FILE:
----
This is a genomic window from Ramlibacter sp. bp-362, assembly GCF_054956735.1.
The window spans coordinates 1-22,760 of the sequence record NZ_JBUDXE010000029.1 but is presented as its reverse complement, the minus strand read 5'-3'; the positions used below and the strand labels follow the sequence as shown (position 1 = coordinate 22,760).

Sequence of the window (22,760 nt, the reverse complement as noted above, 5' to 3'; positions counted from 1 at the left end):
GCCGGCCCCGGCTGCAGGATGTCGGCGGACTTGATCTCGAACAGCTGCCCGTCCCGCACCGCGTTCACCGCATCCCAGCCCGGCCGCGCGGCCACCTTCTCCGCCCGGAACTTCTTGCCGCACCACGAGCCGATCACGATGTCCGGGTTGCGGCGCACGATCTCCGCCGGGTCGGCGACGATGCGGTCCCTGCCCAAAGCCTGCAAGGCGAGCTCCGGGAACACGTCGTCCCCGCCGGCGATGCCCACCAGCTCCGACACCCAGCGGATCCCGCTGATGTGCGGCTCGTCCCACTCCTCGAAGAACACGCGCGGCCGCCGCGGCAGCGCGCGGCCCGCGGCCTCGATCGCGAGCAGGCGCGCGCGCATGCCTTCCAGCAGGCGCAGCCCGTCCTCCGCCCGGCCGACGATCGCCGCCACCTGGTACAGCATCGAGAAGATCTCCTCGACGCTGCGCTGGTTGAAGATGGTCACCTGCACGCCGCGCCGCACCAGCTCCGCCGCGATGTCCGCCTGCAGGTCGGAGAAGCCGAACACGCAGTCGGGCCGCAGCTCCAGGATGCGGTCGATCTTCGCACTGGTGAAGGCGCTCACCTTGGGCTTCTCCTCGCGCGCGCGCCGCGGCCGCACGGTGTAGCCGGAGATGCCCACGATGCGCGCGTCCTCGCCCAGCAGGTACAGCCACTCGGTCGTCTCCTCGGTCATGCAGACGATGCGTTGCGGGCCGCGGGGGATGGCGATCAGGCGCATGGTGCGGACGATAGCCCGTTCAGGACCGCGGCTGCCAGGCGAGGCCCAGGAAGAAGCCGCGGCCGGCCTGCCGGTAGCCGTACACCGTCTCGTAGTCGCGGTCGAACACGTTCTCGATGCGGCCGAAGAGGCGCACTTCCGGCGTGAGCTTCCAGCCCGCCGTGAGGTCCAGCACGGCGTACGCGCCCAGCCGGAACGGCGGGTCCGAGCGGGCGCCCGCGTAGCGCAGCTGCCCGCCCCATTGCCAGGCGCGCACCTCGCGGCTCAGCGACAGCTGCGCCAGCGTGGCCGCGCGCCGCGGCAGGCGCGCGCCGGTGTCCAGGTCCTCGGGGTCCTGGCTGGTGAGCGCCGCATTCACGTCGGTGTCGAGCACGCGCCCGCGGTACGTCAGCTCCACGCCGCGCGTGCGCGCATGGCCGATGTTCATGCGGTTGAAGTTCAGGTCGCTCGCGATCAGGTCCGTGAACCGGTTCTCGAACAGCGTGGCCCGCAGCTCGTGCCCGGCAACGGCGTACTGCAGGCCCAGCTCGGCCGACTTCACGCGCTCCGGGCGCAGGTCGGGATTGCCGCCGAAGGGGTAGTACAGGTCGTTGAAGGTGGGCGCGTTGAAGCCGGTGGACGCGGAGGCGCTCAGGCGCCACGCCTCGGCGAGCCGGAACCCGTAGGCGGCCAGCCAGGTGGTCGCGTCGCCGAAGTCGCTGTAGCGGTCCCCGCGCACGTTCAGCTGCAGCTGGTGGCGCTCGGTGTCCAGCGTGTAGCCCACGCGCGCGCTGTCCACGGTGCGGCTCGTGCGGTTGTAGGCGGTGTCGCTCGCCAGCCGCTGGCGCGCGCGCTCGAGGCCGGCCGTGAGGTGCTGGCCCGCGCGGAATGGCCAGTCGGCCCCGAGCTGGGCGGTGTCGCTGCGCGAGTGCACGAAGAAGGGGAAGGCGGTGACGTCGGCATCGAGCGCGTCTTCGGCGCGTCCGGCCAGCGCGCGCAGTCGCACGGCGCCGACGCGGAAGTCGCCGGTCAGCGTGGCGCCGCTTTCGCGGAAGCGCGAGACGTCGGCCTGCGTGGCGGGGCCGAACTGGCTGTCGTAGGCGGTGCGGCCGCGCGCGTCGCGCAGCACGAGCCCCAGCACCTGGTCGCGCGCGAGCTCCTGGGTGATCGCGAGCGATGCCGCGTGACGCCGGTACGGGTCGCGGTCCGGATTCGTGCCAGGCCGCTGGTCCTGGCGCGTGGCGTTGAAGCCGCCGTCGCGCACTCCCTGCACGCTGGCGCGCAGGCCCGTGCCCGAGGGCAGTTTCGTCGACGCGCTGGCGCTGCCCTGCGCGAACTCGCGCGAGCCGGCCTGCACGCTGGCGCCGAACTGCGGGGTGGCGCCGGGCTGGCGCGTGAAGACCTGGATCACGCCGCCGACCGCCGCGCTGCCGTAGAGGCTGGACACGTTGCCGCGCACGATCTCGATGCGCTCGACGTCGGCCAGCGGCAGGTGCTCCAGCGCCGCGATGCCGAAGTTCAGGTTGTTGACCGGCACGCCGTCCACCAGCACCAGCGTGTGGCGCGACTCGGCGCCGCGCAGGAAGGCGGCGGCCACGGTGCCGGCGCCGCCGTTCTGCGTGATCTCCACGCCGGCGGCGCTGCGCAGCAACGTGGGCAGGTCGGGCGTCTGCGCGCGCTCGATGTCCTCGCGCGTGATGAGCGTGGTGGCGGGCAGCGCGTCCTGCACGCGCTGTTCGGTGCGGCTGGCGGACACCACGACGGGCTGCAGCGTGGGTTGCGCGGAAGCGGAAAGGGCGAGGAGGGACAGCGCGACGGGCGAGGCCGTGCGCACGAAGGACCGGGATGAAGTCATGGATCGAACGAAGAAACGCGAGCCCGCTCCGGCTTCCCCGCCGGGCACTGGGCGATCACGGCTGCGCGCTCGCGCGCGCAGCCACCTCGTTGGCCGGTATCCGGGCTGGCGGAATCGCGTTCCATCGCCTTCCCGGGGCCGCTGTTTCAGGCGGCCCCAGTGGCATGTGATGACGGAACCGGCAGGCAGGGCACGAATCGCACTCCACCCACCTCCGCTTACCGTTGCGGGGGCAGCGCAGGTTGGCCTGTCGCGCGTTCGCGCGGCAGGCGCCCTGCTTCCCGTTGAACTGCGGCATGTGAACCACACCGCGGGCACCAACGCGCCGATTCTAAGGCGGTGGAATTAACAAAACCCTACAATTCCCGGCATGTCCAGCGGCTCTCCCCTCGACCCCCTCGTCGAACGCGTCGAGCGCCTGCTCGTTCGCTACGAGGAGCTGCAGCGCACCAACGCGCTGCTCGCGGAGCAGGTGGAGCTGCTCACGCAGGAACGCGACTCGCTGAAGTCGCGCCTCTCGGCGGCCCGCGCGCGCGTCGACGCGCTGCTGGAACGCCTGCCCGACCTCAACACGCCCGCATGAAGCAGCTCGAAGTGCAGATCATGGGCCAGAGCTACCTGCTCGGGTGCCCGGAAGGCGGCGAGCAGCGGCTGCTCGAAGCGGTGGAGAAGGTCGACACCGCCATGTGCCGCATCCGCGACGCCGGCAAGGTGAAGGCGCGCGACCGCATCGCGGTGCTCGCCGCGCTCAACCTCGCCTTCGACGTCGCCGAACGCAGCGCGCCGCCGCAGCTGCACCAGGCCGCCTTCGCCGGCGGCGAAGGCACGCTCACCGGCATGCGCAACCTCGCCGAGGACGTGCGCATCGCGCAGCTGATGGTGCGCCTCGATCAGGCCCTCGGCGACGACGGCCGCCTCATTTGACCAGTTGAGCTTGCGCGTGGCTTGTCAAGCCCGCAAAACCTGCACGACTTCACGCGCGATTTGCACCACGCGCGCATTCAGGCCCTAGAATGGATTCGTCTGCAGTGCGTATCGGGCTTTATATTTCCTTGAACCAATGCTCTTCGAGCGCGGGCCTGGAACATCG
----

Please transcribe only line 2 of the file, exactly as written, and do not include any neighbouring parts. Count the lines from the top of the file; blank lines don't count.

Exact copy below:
The window spans coordinates 1-22,760 of the sequence record NZ_JBUDXE010000029.1 but is presented as its reverse complement, the minus strand read 5'-3'; the positions used below and the strand labels follow the sequence as shown (position 1 = coordinate 22,760).